Branding refers to the use of a name, word, term, slogan, logo, symbol, design, trademark, catch phrase or any combination of these to attempt to identify a product, combination of products, or an entire business as something unique and therefore more valuable. Branding has been around for a long time, with well-known brands like Coca-Cola, Nike and Swatch dominating their product categories. But in recent years, branding has become the hottest strategy in marketing. Once thought only the domain of large corporations, many small businesses are now jumping on the branding bandwagon. Why all the focus on branding? Branding provides a number of advantages for both the customer and the business. For the customer, it helps them distinguish one product from another. But more importantly, it makes buying more predictable and less risky. Since brands come to represent a collection of product features and benefits, customers know what theyre getting each time. When you buy a Henckels knife, for example, you have an expectation and a reassurance of a certain level of quality. For the business, a brand helps maintain customer loyalty by encouraging repeat buying. This, in turn, helps lower marketing costs because its always less expensive to keep an existing customer than it is to attract a new customer.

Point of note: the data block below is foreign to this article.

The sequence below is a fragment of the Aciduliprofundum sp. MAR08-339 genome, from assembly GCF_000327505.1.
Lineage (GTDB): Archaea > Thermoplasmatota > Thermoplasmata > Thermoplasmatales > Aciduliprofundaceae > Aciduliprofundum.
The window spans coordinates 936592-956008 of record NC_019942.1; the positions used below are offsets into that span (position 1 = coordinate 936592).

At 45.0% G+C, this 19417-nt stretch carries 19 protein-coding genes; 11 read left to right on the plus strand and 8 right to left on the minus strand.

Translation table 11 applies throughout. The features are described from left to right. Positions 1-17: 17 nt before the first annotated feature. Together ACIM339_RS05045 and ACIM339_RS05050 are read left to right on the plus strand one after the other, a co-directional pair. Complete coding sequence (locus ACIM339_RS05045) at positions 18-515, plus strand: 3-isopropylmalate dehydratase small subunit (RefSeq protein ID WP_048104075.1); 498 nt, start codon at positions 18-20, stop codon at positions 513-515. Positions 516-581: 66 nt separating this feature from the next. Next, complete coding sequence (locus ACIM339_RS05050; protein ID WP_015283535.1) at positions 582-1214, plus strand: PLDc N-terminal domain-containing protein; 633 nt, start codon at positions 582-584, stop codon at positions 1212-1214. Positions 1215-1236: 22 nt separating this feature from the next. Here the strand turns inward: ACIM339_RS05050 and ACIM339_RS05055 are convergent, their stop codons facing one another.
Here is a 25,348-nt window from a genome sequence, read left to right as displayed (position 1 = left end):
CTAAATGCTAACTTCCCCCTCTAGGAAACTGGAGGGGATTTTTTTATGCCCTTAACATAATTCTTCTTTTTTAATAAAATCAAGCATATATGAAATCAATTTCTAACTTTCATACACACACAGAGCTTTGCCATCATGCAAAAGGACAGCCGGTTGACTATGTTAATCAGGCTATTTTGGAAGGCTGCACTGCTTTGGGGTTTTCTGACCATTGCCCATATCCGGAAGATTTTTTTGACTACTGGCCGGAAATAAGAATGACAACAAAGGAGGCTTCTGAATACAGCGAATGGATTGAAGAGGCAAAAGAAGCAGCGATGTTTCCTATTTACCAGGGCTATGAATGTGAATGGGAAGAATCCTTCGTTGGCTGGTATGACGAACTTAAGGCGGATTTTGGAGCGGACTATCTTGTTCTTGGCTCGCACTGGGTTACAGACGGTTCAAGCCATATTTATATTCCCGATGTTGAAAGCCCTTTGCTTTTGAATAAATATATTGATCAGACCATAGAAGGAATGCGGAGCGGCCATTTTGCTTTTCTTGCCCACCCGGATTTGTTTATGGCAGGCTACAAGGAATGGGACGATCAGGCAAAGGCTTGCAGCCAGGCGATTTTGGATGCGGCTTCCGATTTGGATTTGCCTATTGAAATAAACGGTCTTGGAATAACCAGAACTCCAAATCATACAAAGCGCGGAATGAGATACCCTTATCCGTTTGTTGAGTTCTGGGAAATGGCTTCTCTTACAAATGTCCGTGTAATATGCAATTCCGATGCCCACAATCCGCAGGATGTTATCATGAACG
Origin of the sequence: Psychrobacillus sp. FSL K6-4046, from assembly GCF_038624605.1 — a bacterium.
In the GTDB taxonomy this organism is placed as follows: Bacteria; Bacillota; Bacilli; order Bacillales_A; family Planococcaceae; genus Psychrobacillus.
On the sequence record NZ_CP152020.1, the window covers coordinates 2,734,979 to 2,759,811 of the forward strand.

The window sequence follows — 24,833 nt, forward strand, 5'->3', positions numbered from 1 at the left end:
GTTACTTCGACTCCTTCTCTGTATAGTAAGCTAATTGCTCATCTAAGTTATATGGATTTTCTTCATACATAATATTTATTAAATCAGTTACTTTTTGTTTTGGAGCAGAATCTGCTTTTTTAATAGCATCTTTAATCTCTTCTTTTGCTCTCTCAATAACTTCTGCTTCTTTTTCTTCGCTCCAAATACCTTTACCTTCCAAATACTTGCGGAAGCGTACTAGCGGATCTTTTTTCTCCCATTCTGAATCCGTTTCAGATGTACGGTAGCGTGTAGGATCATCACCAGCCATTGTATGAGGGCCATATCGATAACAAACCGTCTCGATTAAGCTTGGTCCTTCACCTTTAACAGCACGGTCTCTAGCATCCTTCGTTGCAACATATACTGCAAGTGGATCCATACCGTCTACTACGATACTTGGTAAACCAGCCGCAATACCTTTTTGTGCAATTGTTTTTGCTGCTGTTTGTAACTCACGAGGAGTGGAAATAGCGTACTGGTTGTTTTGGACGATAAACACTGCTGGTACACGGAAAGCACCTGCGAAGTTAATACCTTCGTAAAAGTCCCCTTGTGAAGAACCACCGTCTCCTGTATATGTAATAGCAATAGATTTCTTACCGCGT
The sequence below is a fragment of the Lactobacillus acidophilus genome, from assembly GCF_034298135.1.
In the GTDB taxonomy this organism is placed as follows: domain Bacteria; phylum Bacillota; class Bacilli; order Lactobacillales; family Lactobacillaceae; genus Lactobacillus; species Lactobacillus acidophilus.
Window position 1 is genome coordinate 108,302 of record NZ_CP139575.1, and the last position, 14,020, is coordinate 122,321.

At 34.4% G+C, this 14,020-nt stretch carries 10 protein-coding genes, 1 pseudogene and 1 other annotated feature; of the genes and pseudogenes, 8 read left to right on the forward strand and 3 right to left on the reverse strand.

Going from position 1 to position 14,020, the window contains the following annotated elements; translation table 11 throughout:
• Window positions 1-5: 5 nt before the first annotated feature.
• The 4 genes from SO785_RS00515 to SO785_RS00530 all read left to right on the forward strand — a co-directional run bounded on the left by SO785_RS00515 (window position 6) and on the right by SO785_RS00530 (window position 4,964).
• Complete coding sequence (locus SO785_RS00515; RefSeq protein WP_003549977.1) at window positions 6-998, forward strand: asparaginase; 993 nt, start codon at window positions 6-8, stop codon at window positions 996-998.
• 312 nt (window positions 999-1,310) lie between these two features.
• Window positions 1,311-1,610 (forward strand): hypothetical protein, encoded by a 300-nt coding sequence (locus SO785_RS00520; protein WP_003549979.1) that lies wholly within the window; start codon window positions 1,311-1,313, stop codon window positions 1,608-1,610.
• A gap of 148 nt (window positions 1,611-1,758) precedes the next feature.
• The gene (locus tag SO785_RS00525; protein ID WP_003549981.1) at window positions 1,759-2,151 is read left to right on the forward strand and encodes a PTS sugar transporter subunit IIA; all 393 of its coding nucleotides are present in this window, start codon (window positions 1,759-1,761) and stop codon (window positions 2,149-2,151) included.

Price ties all the elements of the Marketing Message together. The price you attach to a product must reflect the core benefits that the product provides. If its priced too low, the business is not getting an adequate return for the benefits it is offering. If its priced too high, the customer is not getting sufficient benefits for the investment theyre making. The price must also be consistent with the image of the product. If the image is one of high quality, exclusivity and sophistication, the price should be high enough to reflect that image. If the image is one of economy, utility and convenience, the product must be priced accordingly. Price must also support the position of the product in the marketplace by being competitive with other businesses in the same market.
In summary, once you decide what youre going to market, who youre going to market to, and what your marketing message will be, youre well on your way to an effective marketing effort. From there you can make intelligent decisions about the type of marketing activities you will undertake in your marketing campaign.
© Wayne Forster 2001